P: As far as playing against someone, you remember funny moments on the field, like Chris Bowman asked me about wine because he’s into wine, right in the middle of the game. Teammates get pissed off that I’m talking wine right in the middle of the game.

    W: I heard you used to be active in the Society for Creative Anachronism (an historical re-enactment and living history group that recreates pre-17th century Western European history and culture)?

    P: Yeah, it’s true. I was a member of the SCA. I loved it. I met really good people there. It was so fun as a kid. I was active when I was in high school. I probably gave it up when I was around 18 years old. It got a little weird.

    W: So, you announced the Arizona-BYU game for the Versus network?

    P: Boy, that was a bad one, wasn’t it? Definitely not the coming-out party for the offense that they had hoped, but yeah, I do all the college football games for the Versus network.

    W: Is it hard trying to be unbiased toward Arizona on national television?

    P: I did games for Arizona on FSN like five years ago, but there you’re the home team doing it. What was odd about the BYU game was it was national television. You should always be neutral to begin with, but you’ve got to be very careful how you speak.

    W: What differences and similarities do you see in football today with when you played?

    P: The players are better now. Maybe they’re not draft potential, but when you look at it realistically, the kids today are bigger, faster and stronger. Maybe they’re not as good relatively to the rest of the players out there, but I look at them and I’m amazed.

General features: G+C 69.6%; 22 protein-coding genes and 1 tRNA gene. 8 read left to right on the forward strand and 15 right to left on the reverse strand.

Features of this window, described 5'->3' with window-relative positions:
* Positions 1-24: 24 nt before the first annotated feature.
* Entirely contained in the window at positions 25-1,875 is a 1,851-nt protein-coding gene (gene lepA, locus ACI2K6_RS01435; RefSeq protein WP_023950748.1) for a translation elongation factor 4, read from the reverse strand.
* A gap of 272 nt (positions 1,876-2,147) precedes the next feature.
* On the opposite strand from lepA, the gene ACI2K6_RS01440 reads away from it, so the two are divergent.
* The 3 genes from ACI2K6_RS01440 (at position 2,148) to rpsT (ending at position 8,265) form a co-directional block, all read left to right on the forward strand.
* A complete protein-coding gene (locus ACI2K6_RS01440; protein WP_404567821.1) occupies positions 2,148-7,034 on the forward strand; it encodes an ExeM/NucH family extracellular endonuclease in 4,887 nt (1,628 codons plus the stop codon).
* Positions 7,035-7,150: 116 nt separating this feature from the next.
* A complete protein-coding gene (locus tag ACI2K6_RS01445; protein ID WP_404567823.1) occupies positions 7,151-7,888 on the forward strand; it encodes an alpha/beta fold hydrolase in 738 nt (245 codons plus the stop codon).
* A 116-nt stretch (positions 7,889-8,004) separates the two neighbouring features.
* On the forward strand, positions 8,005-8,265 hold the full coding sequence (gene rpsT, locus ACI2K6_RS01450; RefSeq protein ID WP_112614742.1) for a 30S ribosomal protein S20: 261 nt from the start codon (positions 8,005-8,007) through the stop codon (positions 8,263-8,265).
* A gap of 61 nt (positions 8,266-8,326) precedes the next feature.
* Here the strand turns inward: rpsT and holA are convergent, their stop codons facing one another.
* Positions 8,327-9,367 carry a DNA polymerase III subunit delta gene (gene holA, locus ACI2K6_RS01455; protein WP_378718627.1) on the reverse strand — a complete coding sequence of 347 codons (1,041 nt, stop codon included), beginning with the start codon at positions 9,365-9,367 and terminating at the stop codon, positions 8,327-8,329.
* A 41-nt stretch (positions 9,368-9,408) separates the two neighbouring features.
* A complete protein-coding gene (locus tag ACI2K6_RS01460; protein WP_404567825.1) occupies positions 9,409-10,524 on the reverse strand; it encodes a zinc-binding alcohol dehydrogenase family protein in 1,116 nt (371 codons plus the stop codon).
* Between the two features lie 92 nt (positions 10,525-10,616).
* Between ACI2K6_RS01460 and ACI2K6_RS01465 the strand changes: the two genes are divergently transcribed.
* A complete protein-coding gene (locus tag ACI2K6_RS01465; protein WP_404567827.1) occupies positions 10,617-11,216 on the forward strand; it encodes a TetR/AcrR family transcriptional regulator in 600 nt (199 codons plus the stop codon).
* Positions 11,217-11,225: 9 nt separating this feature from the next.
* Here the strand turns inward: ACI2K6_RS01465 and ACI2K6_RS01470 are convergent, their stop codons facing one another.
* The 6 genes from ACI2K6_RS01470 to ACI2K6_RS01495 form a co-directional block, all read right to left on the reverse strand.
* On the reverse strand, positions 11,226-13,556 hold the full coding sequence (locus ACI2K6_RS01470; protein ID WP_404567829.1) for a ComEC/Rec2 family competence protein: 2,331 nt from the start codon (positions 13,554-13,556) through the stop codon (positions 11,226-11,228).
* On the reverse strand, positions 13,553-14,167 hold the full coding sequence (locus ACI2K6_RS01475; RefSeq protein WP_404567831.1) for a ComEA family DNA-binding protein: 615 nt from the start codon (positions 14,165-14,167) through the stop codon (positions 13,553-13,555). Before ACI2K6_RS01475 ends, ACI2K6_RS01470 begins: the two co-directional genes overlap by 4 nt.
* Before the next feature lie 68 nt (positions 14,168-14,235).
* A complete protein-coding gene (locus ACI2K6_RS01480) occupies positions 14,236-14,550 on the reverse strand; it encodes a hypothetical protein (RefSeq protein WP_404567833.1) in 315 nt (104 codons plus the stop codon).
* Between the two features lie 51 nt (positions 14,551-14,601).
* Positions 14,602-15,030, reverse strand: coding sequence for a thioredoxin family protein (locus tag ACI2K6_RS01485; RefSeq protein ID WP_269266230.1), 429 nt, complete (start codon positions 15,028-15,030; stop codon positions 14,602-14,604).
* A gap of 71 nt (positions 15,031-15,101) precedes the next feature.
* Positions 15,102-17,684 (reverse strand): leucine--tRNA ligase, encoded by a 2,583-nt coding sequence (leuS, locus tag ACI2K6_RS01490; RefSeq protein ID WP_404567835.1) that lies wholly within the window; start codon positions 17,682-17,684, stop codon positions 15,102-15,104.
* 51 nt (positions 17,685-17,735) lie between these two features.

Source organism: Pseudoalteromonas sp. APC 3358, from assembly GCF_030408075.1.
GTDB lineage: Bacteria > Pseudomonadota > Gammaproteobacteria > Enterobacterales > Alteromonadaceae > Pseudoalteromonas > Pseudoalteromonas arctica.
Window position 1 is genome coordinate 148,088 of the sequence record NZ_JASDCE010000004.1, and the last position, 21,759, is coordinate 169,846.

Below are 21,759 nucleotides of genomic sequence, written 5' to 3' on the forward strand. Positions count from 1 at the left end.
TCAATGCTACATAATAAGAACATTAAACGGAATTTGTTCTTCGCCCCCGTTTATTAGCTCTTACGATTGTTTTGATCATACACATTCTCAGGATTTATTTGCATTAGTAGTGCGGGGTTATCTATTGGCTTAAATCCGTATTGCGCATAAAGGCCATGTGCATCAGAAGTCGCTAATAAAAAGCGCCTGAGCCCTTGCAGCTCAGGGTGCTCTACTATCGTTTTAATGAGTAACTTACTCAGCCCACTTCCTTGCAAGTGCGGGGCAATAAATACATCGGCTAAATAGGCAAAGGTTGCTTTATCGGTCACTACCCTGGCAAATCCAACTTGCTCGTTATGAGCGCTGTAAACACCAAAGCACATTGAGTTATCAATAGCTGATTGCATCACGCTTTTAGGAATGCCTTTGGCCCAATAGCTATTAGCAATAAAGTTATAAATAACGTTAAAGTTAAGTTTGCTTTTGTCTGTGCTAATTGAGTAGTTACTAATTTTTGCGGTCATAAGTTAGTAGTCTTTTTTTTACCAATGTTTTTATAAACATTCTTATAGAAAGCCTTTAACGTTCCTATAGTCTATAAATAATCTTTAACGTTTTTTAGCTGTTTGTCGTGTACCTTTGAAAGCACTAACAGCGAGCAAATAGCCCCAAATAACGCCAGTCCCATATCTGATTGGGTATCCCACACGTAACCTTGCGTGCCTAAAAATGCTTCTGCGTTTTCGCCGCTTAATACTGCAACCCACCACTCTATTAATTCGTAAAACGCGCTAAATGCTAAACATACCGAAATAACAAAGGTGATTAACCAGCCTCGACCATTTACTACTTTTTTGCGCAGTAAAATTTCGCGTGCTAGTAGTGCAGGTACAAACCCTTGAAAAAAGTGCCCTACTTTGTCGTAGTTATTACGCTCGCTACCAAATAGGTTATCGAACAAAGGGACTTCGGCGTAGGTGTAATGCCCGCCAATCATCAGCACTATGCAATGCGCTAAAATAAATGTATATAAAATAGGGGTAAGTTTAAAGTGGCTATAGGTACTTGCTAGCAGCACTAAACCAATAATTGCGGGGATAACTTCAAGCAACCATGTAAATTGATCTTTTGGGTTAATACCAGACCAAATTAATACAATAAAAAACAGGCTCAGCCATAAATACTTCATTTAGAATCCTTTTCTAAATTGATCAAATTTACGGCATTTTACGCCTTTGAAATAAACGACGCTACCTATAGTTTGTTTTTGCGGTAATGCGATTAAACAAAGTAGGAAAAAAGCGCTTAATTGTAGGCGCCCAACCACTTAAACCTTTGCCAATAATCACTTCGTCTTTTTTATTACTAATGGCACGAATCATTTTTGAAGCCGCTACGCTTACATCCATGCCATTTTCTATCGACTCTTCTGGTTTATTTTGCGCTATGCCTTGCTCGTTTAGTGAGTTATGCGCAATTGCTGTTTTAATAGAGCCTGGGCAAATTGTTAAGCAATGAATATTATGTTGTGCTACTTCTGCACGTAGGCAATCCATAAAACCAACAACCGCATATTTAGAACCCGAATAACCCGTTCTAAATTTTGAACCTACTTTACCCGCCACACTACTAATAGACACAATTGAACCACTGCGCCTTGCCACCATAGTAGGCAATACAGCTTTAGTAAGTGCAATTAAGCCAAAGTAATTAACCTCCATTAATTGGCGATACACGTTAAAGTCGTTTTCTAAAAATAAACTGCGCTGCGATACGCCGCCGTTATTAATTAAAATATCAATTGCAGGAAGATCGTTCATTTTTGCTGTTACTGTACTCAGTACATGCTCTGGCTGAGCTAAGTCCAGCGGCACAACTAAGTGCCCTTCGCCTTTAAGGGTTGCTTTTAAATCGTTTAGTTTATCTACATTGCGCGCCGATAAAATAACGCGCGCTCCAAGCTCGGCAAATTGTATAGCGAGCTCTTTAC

W: What was it like to play in five Super Bowls (four with the Buffalo Bills, 1990-1993, one with the New York Giants, 2000) and not win any of them?

    P: If you look at it a certain way, it’s disappointing. But if you look at it in the way I prefer, (which) is how tough it is to get to one. I was a part of five great teams doing something special. There’s great memories. I would have loved to have won one, but I’m not going to let that dictate the process, because it was great. I consistently had winning teams, I was in the playoffs, I made a little extra money and there was a lot of glory. It was a great thing.

    W: What was it like getting coached by Marty Schottenheimer (during Parker’s stint with the Kansas City Chiefs from 1997-1999)?

    P: Marty is a guy that you would love to go out and have a beer with. He’s that type of guy. Unfortunately, Marty’s a bit of a micromanager, and so if you ever work for someone who tries to manage every second of the day, it gets pretty exhausting. That’s what end up with his teams, they get very tired by the end of the year because every second of their day is micromanaged. You spend 14 hours at the stadium every day and you don’t get five minutes to think to yourself. That’s tiring. It really becomes a grind.

    W: Tell me about this Alltel promotion you’re involved in.

    P: It’s the My Circle First and 10. You don’t have to be a member of Alltel to do it. You just text UAZ to the number 52191 and you get a chance to win $100,000. But more importantly you get a chance to bring 10 of your friends to the Homecoming game on the field against UCLA, treated like a VIP. You get to throw a football through a target. If you win, 20,000 fans in the stands win free cell phone service. Now the guy gets to be Willie Tuitama and be the hero and give everybody free wireless service. I hope the guy wins because I want to see the stands go nuts. They even get to be coached by me for a day.

    as told to Mike Ritter